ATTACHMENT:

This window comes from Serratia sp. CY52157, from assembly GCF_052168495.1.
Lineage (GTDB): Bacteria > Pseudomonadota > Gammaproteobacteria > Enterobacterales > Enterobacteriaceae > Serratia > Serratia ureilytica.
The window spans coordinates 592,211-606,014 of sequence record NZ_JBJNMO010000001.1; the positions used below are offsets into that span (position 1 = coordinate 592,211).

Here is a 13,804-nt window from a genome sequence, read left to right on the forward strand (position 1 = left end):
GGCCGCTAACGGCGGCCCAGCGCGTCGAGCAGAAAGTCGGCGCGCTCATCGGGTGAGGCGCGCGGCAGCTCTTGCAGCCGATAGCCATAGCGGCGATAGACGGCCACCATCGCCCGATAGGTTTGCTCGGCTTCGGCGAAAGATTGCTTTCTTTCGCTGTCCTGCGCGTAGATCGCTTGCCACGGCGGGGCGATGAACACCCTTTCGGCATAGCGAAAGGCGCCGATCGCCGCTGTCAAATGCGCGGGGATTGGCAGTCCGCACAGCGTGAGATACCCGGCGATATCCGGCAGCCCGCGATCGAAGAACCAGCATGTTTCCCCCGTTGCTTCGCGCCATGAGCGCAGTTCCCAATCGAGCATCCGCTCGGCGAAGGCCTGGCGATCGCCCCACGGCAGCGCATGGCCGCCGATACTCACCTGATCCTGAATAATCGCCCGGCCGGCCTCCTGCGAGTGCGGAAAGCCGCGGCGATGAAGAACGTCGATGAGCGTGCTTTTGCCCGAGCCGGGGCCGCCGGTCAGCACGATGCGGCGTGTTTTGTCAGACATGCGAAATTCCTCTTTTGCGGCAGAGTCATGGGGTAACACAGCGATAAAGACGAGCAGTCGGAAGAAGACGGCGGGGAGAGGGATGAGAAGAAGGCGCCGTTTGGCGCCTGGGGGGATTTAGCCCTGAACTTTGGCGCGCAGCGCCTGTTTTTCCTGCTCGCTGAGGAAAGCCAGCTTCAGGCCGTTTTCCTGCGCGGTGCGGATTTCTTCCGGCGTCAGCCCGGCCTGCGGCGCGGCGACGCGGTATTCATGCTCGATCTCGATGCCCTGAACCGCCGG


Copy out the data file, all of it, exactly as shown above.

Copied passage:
This window comes from Serratia sp. CY52157, from assembly GCF_052168495.1.
Lineage (GTDB): Bacteria > Pseudomonadota > Gammaproteobacteria > Enterobacterales > Enterobacteriaceae > Serratia > Serratia ureilytica.
The window spans coordinates 592,211-606,014 of sequence record NZ_JBJNMO010000001.1; the positions used below are offsets into that span (position 1 = coordinate 592,211).

Here is a 13,804-nt window from a genome sequence, read left to right on the forward strand (position 1 = left end):
GGCCGCTAACGGCGGCCCAGCGCGTCGAGCAGAAAGTCGGCGCGCTCATCGGGTGAGGCGCGCGGCAGCTCTTGCAGCCGATAGCCATAGCGGCGATAGACGGCCACCATCGCCCGATAGGTTTGCTCGGCTTCGGCGAAAGATTGCTTTCTTTCGCTGTCCTGCGCGTAGATCGCTTGCCACGGCGGGGCGATGAACACCCTTTCGGCATAGCGAAAGGCGCCGATCGCCGCTGTCAAATGCGCGGGGATTGGCAGTCCGCACAGCGTGAGATACCCGGCGATATCCGGCAGCCCGCGATCGAAGAACCAGCATGTTTCCCCCGTTGCTTCGCGCCATGAGCGCAGTTCCCAATCGAGCATCCGCTCGGCGAAGGCCTGGCGATCGCCCCACGGCAGCGCATGGCCGCCGATACTCACCTGATCCTGAATAATCGCCCGGCCGGCCTCCTGCGAGTGCGGAAAGCCGCGGCGATGAAGAACGTCGATGAGCGTGCTTTTGCCCGAGCCGGGGCCGCCGGTCAGCACGATGCGGCGTGTTTTGTCAGACATGCGAAATTCCTCTTTTGCGGCAGAGTCATGGGGTAACACAGCGATAAAGACGAGCAGTCGGAAGAAGACGGCGGGGAGAGGGATGAGAAGAAGGCGCCGTTTGGCGCCTGGGGGGATTTAGCCCTGAACTTTGGCGCGCAGCGCCTGTTTTTCCTGCTCGCTGAGGAAAGCCAGCTTCAGGCCGTTTTCCTGCGCGGTGCGGATTTCTTCCGGCGTCAGCCCGGCCTGCGGCGCGGCGACGCGGTATTCATGCTCGATCTCGATGCCCTGAACCGCCGG